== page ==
The adsorption experiments do not determine the total amount of adsorbed gas, but only the excess adsorption, which is caused by a density increase of the adsorbing species in the volume of the adsorption layer due to the interaction with the solid. The relationship between the total adsorbed gas and excess adsorption can be described by the Eq. 1:

$${N}_{ex}=\,{N}_{abs}-{\rm{\rho }}\cdot {\rm{V}}$$

With the excess adsorption amount Nex, the total adsorbed amount of gas Nabs, density of the gas in the volume phase ρ and the pore volume V73.

The determination of the volumetrically measured values Nex and Nabs are based on standard temperature and pressure, so that the adsorbed volume is converted into the mass of the adsorbed gas and the storage capacity is given as a percentage of the total wood mass.


All TPM measurements were performed twice. Wood slices with dimension 1.5 × 10 × 10 mm were cut with a bench saw. Afterwards round slices with thickness of 1.5 mm and diameter of 4 mm were cut with a hole punch. All fully saturated samples were immersed in water prior to the measurements for at least 3 days. Dry samples were stored in an oven at 103 °C for 48 hours. Before the determination of melting area, the wood samples were dried for 48 hours at 103 °C in an oven, followed by a partial rewetting with water. Samples and the required amount of water were placed into the DSC pan and the pan was closed. Afterwards the pan with water and sample was stored for five days prior to the measurements.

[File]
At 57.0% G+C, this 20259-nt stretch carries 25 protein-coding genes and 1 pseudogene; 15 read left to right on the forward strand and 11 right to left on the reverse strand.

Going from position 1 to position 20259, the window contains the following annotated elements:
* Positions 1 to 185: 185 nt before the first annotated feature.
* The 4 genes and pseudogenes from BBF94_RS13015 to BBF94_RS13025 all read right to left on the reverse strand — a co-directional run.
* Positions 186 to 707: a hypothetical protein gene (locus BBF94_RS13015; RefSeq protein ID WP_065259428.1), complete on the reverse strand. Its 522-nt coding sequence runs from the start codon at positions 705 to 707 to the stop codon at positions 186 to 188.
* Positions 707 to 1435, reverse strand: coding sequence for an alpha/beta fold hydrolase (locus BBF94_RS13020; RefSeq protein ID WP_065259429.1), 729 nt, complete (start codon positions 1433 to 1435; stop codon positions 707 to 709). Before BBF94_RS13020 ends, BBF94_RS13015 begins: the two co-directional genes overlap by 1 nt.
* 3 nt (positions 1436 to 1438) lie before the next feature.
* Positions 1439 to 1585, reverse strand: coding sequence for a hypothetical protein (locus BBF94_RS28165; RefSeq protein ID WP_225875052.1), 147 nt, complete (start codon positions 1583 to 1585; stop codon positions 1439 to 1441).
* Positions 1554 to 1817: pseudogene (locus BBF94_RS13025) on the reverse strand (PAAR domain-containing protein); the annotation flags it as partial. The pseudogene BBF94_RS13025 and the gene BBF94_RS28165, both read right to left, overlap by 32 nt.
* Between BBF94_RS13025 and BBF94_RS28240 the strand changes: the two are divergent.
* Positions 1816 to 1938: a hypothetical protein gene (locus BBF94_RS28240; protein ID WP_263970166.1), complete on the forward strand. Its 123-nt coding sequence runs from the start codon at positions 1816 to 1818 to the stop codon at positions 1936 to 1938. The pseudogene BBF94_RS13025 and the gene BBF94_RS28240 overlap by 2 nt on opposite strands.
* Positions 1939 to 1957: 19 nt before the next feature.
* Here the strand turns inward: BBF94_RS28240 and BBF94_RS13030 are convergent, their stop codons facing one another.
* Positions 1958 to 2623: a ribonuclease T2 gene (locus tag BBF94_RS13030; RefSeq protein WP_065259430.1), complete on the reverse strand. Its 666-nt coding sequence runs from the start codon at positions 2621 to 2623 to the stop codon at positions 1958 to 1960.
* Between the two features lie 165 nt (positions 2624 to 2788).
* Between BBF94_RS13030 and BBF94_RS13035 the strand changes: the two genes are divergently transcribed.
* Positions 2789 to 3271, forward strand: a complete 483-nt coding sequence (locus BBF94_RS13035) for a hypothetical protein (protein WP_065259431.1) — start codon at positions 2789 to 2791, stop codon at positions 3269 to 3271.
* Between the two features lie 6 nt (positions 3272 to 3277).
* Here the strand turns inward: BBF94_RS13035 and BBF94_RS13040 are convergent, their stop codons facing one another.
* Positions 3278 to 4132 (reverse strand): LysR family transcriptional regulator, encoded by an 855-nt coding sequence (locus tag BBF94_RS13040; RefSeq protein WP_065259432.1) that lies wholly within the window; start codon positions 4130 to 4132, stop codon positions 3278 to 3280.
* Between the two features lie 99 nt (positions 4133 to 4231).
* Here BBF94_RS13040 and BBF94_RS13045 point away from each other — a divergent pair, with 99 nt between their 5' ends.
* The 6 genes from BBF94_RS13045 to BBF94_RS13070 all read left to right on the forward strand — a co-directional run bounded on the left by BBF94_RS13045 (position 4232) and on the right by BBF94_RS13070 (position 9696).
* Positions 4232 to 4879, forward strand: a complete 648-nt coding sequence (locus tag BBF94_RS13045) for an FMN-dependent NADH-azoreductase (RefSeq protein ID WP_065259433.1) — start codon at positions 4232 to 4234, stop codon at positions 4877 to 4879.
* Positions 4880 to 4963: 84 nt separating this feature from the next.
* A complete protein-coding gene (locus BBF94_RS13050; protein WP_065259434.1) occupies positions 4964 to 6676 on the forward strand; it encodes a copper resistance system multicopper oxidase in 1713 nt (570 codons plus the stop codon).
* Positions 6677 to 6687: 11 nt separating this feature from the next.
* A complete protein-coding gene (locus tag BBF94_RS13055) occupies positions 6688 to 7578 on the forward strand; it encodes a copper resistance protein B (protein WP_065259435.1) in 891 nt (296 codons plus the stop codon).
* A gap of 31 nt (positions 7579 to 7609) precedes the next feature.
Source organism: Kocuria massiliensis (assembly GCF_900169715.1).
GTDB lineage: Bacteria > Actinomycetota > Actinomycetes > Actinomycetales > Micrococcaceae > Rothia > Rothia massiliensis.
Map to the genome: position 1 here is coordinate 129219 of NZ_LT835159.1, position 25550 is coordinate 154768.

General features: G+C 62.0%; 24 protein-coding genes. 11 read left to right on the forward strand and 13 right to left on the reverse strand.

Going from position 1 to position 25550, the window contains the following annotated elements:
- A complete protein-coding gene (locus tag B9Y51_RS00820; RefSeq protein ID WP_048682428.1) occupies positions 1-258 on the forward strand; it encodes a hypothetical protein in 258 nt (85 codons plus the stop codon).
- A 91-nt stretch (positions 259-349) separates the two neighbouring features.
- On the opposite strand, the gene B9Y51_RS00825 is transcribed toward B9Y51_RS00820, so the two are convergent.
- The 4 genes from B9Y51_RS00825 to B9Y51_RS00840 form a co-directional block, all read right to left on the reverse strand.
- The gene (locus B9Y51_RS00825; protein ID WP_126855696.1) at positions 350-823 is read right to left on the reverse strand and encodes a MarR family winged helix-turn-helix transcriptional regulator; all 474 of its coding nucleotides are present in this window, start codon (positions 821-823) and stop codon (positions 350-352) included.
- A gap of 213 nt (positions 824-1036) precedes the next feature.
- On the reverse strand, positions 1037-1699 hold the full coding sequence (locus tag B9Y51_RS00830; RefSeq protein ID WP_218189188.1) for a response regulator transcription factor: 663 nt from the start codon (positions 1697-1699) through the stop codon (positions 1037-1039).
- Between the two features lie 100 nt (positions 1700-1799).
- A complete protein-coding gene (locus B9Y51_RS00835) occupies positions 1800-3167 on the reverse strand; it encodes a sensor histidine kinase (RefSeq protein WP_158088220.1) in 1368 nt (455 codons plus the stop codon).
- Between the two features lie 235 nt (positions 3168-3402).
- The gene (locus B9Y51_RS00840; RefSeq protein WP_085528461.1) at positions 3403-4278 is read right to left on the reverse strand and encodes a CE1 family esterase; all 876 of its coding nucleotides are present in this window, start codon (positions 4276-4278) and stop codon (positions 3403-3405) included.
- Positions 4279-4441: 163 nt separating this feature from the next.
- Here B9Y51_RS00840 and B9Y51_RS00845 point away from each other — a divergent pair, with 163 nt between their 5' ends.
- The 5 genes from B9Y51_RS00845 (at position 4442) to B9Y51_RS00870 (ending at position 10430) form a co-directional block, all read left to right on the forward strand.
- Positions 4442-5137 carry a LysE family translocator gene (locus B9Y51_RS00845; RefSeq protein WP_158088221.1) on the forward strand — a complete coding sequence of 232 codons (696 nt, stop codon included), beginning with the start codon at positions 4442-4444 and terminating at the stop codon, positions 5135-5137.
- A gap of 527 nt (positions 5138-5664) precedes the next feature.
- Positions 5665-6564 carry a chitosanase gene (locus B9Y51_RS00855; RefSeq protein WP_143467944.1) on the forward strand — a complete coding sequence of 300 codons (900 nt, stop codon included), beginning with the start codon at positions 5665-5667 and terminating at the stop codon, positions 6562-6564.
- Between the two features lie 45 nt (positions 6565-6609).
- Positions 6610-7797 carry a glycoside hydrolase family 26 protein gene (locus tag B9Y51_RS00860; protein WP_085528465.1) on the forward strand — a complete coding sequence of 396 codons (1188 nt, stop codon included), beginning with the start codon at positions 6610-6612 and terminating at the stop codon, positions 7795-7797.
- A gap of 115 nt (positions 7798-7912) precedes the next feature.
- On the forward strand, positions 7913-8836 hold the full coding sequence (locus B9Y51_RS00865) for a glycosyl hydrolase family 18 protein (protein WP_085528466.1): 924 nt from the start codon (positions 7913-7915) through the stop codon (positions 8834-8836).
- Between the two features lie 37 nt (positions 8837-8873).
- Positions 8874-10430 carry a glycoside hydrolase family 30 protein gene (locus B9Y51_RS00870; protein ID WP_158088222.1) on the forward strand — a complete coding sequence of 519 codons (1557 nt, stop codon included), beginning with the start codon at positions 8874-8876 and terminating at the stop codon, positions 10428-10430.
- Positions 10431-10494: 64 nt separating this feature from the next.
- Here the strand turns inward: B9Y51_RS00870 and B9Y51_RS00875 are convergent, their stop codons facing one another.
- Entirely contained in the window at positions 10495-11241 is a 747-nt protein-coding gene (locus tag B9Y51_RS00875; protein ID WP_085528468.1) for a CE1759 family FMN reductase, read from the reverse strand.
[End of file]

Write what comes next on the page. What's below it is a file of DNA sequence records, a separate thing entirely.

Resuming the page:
For TPM measurements a Netzsch DSC 204 F1 Phoenix (heat flux differential scanning calorimeter) was used with a cooling ring for the connection to an intracooler (T → −70 °C), a cooling port for liquid nitrogen (T → −180 °C). Hermetically sealed 30 μl aluminum concave pans were used. Purge gas was nitrogen with flow rate of 40 mL/min.

The temperature values and the heat flow were calibrated in a range of −190 to 600 °C with adamantane, indium, bismuth, tin, zinc, cesium chloride (calibration kit from Netzsch), ultrapure water and potassium nitrate (Merck 105065) according to the specified heating rates.

NETZSCH Proteus – Thermal Analysis – Version 7.1.0 was used for data evaluation. For the TPM measurements the samples were cooled down to −100 °C and heated up stepwise (Table 1). The enthalpy of each step was calculated via integrating each endothermal peak with left starting horizontal baseline.

A reduced Gibbs-Thomson-equation is used for lignocellulosic materials45,47,50 where the contact angle is assumed to be 180° (Eq. 2). Also, that the wood does not dissolve in water as well as cylindrical pore shape is assumed. The heating rate within is these measurements was set to 1 K/min.

$$D=\frac{-4{T}_{0}\,\gamma \,\cos \,{\rm{\theta }}\,}{({T}_{0}-{T}_{m})\,\rho {H}_{f}}$$

With and average pore diameter D (m), melting temperature of pure water T0 (K), melting temperature of water in voids Tm (K), contact angle between water and ice and wood θ, surface energy γ (J m−2), density of water ρ (g m−3) and specific heat of fusion Hf (J g−1).